Joel gave a nervous chuckle. “Yeah, that was the story we told. The truth is that Candy was…kind of…a reward for something I did for some…thing,” he said.

With each long pause between his words my eyebrows climbed higher and higher.

“Are you telling me someone gave you a person as a reward?” I spat, disgust thick on my voice, and I looked at Candy. I was expecting her support in my revulsion, but I was shocked to find a soft smile on her face as she looked at my brother.

“It wasn’t the best of circumstances, at least not in the eyes of humans, but our world doesn’t work the same as yours. Even the beings who ape humans closely, or were humans before, have very alien customs in the eyes of humans. It’s why we tend to avoid them. That, and the fact that humans tend to destroy what they fear,” Candy chided.

It was still a struggle for me to reconcile what I was seeing with their words. If what they said was true, she was basically a slave and she had no choice in the matter.

“So, he didn’t—” I made a waving gesture with my hand between the two of them.

Her eyes softened at my display of concern. “No, he was very gentlemanly. Despite what he was told about me and my disposition, he refused to do anything until we’d courted properly.” Then she laughed, the sound happy and warm. “It was the first time in my very long life anyone had treated me like a person instead of an object. I would do anything for Joel and the children,” she said, and took his hands in hers.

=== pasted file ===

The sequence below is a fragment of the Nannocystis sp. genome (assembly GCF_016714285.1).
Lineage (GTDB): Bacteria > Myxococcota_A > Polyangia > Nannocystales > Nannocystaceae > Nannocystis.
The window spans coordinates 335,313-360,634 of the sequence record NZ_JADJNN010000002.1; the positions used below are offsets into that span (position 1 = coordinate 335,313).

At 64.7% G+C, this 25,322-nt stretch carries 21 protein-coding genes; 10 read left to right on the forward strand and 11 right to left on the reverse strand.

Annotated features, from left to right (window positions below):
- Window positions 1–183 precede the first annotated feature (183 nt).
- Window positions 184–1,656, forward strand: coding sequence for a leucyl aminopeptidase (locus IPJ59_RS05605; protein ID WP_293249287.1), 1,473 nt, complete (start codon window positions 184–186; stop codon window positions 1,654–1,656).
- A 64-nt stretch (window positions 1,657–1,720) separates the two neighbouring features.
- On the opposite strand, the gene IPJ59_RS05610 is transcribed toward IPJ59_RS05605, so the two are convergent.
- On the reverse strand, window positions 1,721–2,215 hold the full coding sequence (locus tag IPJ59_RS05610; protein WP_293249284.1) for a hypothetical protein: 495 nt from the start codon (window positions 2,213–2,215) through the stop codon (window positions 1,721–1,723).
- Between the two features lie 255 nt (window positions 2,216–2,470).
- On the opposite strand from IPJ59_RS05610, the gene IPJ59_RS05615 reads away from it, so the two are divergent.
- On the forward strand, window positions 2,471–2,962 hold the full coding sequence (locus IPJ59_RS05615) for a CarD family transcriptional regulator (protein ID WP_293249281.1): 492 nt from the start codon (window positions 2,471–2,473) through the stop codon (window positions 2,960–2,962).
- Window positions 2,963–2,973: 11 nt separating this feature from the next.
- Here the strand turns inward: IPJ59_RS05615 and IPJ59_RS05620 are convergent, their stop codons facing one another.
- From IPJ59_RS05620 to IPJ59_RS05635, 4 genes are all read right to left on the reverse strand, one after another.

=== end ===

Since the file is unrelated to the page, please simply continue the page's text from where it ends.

Watching them, I had to let go of my misgivings. It didn’t sit well with me how it had happened, but at the end of the day it was none of my business. And if they were truly happy, who was I to try and kick over their jubilant little sandcastle of love?

I took a deep breath, and let it out slow. “Okay. I can’t say I’m completely okay with this, but obviously my hang-ups are my own thing, and I’ll get over them. Or, I won’t, but I’ll keep it to myself.”

Candy’s eyes filled with tears, and Joel pulled her into a hug, whispering soothing words to her as he rubbed her back.

At my expression, Joel pulled back from Candy as she pulled an honest-to-goodness handkerchief from up her sleeve to dab at her eyes.

“She’s been fretting how you would react. Though I treat her as she should be treated: with respect and care, not everyone believes she deserves that. Your reaction means a lot, Holly. Ever since you took the job, we’ve been discussing how we were going to tell you everything.”